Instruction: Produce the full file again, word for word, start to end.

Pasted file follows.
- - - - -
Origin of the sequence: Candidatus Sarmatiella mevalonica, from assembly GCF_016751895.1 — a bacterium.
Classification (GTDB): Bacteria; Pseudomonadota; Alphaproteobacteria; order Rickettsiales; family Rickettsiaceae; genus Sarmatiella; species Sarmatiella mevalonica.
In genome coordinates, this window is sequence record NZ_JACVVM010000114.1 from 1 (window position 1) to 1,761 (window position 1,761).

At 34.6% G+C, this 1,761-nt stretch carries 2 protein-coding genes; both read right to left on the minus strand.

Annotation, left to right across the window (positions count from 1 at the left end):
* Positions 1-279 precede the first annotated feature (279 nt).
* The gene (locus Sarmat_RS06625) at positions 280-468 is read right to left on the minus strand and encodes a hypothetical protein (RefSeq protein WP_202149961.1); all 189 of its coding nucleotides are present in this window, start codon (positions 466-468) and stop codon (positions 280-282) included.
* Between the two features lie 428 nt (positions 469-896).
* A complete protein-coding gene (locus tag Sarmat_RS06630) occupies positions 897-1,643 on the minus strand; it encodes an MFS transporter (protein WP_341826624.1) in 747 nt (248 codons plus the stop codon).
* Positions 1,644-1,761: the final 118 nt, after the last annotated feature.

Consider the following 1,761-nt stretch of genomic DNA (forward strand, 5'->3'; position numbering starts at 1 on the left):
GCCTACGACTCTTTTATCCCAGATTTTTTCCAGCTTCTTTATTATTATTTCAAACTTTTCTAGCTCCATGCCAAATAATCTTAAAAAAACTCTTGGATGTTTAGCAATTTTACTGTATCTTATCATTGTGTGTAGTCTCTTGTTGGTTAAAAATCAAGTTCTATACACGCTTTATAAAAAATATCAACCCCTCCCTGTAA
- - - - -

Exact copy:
Origin of the sequence: Candidatus Sarmatiella mevalonica, from assembly GCF_016751895.1 — a bacterium.
Classification (GTDB): Bacteria; Pseudomonadota; Alphaproteobacteria; order Rickettsiales; family Rickettsiaceae; genus Sarmatiella; species Sarmatiella mevalonica.
In genome coordinates, this window is sequence record NZ_JACVVM010000114.1 from 1 (window position 1) to 1,761 (window position 1,761).

At 34.6% G+C, this 1,761-nt stretch carries 2 protein-coding genes; both read right to left on the minus strand.

Annotation, left to right across the window (positions count from 1 at the left end):
* Positions 1-279 precede the first annotated feature (279 nt).
* The gene (locus Sarmat_RS06625) at positions 280-468 is read right to left on the minus strand and encodes a hypothetical protein (RefSeq protein WP_202149961.1); all 189 of its coding nucleotides are present in this window, start codon (positions 466-468) and stop codon (positions 280-282) included.
* Between the two features lie 428 nt (positions 469-896).
* A complete protein-coding gene (locus tag Sarmat_RS06630) occupies positions 897-1,643 on the minus strand; it encodes an MFS transporter (protein WP_341826624.1) in 747 nt (248 codons plus the stop codon).
* Positions 1,644-1,761: the final 118 nt, after the last annotated feature.

Consider the following 1,761-nt stretch of genomic DNA (forward strand, 5'->3'; position numbering starts at 1 on the left):
GCCTACGACTCTTTTATCCCAGATTTTTTCCAGCTTCTTTATTATTATTTCAAACTTTTCTAGCTCCATGCCAAATAATCTTAAAAAAACTCTTGGATGTTTAGCAATTTTACTGTATCTTATCATTGTGTGTAGTCTCTTGTTGGTTAAAAATCAAGTTCTATACACGCTTTATAAAAAATATCAACCCCTCCCTGTAA